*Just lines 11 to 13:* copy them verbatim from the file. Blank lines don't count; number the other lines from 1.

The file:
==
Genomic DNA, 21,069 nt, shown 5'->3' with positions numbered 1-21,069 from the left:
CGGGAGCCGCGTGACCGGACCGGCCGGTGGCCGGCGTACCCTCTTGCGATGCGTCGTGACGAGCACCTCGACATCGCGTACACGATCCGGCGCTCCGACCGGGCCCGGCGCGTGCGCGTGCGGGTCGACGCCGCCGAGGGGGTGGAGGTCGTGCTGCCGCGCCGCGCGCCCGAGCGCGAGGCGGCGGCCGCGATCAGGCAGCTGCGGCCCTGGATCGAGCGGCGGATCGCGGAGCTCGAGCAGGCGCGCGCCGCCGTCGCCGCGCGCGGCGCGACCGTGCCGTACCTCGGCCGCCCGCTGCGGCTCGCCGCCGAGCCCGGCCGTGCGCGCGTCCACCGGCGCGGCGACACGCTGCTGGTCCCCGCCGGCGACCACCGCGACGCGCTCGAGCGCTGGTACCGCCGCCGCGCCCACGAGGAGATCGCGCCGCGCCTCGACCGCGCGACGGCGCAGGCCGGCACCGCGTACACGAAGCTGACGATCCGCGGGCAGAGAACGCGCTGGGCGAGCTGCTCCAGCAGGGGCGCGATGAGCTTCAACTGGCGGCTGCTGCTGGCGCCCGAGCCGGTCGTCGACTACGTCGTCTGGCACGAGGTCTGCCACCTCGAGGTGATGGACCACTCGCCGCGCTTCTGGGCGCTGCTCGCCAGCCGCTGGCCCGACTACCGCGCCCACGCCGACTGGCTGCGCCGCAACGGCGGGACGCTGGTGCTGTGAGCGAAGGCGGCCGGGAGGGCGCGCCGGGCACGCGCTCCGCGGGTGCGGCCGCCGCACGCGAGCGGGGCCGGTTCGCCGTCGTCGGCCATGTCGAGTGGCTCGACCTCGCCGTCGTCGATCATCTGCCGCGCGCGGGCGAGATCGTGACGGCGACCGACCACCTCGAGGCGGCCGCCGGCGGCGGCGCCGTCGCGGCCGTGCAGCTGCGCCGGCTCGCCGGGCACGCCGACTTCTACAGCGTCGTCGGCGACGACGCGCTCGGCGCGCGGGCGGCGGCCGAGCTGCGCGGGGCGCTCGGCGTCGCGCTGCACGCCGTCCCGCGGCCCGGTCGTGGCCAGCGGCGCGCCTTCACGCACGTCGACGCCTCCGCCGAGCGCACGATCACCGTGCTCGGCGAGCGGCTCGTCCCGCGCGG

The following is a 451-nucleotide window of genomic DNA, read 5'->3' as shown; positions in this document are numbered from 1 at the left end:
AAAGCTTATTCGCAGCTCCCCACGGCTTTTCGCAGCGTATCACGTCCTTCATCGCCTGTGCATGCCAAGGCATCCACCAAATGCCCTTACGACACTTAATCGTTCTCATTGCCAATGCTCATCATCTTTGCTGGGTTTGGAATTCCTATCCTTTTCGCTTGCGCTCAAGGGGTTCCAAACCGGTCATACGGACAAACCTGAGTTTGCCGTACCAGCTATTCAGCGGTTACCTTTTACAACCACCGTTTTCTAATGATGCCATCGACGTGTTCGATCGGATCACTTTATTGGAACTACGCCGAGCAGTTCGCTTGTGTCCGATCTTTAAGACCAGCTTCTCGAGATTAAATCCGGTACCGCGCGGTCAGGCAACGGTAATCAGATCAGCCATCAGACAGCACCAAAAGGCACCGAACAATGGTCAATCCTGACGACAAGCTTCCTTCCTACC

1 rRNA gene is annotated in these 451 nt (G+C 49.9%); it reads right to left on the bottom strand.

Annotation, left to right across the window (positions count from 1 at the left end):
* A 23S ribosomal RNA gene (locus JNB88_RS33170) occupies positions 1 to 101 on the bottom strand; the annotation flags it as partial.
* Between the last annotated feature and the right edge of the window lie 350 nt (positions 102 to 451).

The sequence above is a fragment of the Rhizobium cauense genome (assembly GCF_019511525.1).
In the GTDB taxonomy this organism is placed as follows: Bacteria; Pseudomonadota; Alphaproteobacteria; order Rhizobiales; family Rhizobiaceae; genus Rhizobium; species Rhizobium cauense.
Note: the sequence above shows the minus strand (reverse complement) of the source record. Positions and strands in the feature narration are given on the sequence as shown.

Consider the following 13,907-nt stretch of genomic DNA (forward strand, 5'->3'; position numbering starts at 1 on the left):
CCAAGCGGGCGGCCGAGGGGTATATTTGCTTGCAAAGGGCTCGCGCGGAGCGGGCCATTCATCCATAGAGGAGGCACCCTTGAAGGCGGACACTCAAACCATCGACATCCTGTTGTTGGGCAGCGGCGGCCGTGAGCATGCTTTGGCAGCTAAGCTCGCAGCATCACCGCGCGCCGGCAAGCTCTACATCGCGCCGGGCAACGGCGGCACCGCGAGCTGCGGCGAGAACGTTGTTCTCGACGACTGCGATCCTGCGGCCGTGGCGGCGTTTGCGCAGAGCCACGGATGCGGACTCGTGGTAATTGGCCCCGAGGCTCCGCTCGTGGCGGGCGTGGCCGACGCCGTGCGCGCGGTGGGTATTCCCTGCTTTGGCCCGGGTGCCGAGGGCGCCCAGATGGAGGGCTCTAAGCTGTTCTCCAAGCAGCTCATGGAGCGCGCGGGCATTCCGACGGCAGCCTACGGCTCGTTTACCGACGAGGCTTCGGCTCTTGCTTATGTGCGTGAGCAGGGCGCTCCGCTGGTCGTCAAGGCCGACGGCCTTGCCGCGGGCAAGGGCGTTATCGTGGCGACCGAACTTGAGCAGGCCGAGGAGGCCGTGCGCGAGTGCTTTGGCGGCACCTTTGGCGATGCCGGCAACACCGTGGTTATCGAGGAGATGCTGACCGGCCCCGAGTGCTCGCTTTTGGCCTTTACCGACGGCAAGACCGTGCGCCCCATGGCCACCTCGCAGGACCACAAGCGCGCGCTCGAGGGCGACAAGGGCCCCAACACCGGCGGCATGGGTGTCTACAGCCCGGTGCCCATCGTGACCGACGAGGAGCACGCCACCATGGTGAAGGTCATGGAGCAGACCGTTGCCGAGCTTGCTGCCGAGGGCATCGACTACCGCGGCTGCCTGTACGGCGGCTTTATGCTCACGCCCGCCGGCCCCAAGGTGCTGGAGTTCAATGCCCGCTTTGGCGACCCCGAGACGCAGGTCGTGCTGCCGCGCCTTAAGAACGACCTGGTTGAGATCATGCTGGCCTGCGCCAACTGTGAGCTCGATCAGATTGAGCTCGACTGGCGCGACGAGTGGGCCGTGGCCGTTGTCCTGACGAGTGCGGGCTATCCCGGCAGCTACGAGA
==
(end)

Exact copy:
Note: the sequence above shows the minus strand (reverse complement) of the source record. Positions and strands in the feature narration are given on the sequence as shown.

Consider the following 13,907-nt stretch of genomic DNA (forward strand, 5'->3'; position numbering starts at 1 on the left):
CCAAGCGGGCGGCCGAGGGGTATATTTGCTTGCAAAGGGCTCGCGCGGAGCGGGCCATTCATCCATAGAGGAGGCACCCTTGAAGGCGGACACTCAAACCATCGACATCCTGTTGTTGGGCAGCGGCGGCCGTGAGCATGCTTTGGCAGCTAAGCTCGCAGCATCACCGCGCGCCGGCAAGCTCTACATCGCGCCGGGCAACGGCGGCACCGCGAGCTGCGGCGAGAACGTTGTTCTCGACGACTGCGATCCTGCGGCCGTGGCGGCGTTTGCGCAGAGCCACGGATGCGGACTCGTGGTAATTGGCCCCGAGGCTCCGCTCGTGGCGGGCGTGGCCGACGCCGTGCGCGCGGTGGGTATTCCCTGCTTTGGCCCGGGTGCCGAGGGCGCCCAGATGGAGGGCTCTAAGCTGTTCTCCAAGCAGCTCATGGAGCGCGCGGGCATTCCGACGGCAGCCTACGGCTCGTTTACCGACGAGGCTTCGGCTCTTGCTTATGTGCGTGAGCAGGGCGCTCCGCTGGTCGTCAAGGCCGACGGCCTTGCCGCGGGCAAGGGCGTTATCGTGGCGACCGAACTTGAGCAGGCCGAGGAGGCCGTGCGCGAGTGCTTTGGCGGCACCTTTGGCGATGCCGGCAACACCGTGGTTATCGAGGAGATGCTGACCGGCCCCGAGTGCTCGCTTTTGGCCTTTACCGACGGCAAGACCGTGCGCCCCATGGCCACCTCGCAGGACCACAAGCGCGCGCTCGAGGGCGACAAGGGCCCCAACACCGGCGGCATGGGTGTCTACAGCCCGGTGCCCATCGTGACCGACGAGGAGCACGCCACCATGGTGAAGGTCATGGAGCAGACCGTTGCCGAGCTTGCTGCCGAGGGCATCGACTACCGCGGCTGCCTGTACGGCGGCTTTATGCTCACGCCCGCCGGCCCCAAGGTGCTGGAGTTCAATGCCCGCTTTGGCGACCCCGAGACGCAGGTCGTGCTGCCGCGCCTTAAGAACGACCTGGTTGAGATCATGCTGGCCTGCGCCAACTGTGAGCTCGATCAGATTGAGCTCGACTGGCGCGACGAGTGGGCCGTGGCCGTTGTCCTGACGAGTGCGGGCTATCCCGGCAGCTACGAGA